Epigenetics and Phosphorylation
Epigenetic is a term used to describe changes in gene expression that are stable between cell divisions. Chromatin modifying enzymes including lysine acetytransferases (KATs), histone deacetylases (HDACs), histone kinases, histone phosphatases, lysine/arginine methyltransferases, lysine/arginine demethylases, ATP-dependent chromatin remodeling complexes and DNA methyltransferases mediate chromatin remodeling and are components of a complex epigenetic network regulating gene expression during development, differentiation and disease. Multistep tumourigenesis is a progression of events resulting from alterations in the processing of the genetic information. These alterations result from stable genetic changes (mutations) in tumour suppressor genes and oncogenes (e.g. RAS) and potentially reversible epigenetic changes. DNA methylation and histone post-translational modifications (PTMs) are two epigenetic mechanisms that are altered in cancer cells.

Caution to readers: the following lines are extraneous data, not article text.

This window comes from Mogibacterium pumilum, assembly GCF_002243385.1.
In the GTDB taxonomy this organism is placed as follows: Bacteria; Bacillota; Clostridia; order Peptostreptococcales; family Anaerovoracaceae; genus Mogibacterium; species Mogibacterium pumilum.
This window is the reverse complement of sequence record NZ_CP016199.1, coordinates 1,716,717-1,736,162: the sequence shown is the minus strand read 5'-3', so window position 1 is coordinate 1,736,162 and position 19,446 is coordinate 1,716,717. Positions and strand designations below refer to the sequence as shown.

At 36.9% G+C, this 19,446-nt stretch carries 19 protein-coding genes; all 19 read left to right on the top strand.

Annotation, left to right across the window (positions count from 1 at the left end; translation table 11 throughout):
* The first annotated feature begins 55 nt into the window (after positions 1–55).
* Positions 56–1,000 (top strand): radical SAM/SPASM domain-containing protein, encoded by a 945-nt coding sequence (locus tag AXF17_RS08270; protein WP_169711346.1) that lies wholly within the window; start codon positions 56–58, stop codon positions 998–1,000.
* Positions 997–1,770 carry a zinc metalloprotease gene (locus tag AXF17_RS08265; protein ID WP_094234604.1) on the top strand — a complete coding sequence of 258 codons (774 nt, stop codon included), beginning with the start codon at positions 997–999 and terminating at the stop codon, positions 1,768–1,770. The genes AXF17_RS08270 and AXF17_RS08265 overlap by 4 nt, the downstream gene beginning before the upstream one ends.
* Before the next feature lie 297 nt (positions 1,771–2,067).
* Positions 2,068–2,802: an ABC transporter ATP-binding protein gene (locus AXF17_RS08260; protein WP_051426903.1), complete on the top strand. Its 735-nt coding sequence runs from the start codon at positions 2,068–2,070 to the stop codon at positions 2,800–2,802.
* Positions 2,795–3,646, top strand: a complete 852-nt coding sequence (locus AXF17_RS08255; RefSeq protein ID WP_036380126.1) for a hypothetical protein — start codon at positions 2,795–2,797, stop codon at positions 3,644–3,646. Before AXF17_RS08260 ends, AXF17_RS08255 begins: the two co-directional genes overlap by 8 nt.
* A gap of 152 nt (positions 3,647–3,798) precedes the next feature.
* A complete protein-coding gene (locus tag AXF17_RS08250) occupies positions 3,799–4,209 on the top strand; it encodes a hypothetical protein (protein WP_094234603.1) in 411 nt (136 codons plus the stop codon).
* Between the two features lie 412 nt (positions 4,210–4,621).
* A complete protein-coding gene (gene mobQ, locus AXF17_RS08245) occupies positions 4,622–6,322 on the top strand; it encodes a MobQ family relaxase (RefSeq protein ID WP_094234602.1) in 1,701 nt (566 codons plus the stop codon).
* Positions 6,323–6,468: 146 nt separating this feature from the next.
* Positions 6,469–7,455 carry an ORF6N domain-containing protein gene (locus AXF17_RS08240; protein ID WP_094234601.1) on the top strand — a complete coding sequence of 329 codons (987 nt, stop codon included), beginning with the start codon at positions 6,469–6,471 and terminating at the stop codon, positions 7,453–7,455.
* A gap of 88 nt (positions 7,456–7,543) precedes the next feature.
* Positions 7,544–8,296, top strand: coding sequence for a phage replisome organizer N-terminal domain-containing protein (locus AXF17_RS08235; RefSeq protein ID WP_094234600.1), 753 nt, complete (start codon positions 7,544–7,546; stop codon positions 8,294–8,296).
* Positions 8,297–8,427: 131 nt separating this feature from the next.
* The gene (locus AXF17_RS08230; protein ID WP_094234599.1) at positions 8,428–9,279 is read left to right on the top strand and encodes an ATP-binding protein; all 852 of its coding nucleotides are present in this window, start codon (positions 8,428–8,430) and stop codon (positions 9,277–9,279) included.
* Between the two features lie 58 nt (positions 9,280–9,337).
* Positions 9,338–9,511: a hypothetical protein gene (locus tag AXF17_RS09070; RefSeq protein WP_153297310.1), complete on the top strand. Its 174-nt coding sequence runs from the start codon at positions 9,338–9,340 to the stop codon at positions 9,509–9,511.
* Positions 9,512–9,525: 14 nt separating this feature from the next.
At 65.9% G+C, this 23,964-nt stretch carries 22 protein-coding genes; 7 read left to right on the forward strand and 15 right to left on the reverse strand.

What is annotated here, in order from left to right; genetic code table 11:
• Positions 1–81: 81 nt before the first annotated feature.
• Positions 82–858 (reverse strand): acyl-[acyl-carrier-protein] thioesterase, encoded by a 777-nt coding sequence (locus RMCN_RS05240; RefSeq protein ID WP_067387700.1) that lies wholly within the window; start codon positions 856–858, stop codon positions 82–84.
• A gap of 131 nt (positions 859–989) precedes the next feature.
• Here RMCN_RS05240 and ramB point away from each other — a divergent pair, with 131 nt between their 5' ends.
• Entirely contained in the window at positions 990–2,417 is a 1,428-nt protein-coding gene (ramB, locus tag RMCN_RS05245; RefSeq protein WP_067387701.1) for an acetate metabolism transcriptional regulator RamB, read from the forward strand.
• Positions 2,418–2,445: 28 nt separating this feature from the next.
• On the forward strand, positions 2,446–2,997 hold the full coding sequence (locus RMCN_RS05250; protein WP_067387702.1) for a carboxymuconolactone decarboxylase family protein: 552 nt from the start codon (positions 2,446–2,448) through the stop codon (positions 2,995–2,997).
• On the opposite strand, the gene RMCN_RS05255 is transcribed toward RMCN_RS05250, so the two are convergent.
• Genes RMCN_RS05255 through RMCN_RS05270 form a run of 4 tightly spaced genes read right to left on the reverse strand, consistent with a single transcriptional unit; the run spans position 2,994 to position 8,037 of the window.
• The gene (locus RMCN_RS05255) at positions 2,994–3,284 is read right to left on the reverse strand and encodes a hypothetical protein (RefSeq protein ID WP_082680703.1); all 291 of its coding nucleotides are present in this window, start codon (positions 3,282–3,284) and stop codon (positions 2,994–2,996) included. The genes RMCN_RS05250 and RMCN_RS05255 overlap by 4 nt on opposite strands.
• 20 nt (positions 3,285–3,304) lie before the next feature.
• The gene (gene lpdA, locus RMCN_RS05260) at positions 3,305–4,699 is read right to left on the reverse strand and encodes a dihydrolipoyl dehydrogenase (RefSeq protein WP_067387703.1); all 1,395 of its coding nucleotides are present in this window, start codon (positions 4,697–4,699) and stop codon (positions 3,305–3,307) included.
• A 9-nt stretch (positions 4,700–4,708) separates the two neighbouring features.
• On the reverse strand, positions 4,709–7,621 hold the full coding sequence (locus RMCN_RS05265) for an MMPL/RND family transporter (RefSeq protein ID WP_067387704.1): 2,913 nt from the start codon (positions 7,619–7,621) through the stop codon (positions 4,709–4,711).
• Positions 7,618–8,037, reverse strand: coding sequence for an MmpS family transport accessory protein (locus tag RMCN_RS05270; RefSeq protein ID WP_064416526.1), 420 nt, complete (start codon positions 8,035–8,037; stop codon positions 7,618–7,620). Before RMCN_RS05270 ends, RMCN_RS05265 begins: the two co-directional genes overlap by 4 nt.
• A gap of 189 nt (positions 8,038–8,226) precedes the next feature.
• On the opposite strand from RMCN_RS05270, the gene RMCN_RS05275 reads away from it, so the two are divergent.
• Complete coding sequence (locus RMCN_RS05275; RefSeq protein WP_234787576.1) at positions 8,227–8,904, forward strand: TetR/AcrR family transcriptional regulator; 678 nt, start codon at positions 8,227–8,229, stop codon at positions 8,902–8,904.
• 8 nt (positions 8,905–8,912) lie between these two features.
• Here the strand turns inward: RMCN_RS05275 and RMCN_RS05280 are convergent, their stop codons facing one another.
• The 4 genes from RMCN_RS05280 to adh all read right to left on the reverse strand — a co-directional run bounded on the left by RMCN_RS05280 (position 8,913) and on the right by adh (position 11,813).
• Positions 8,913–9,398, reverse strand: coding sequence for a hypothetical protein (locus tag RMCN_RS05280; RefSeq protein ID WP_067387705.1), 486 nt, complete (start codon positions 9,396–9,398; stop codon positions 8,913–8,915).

Dr. Davie's research program has three research themes designed to understand the roles of epigenetic programming and nuclear structure in gene expression in normal and cancer cells:
i) to characterize histone PTMs and chromatin modifying enzymes associated with
transcribed chromatin in normal and cancer cells;
ii) to investigate the mechanisms by which signal transduction pathways control chromatin
iii) to explore the organization of chromatin in the nucleus of normal and cancer cells.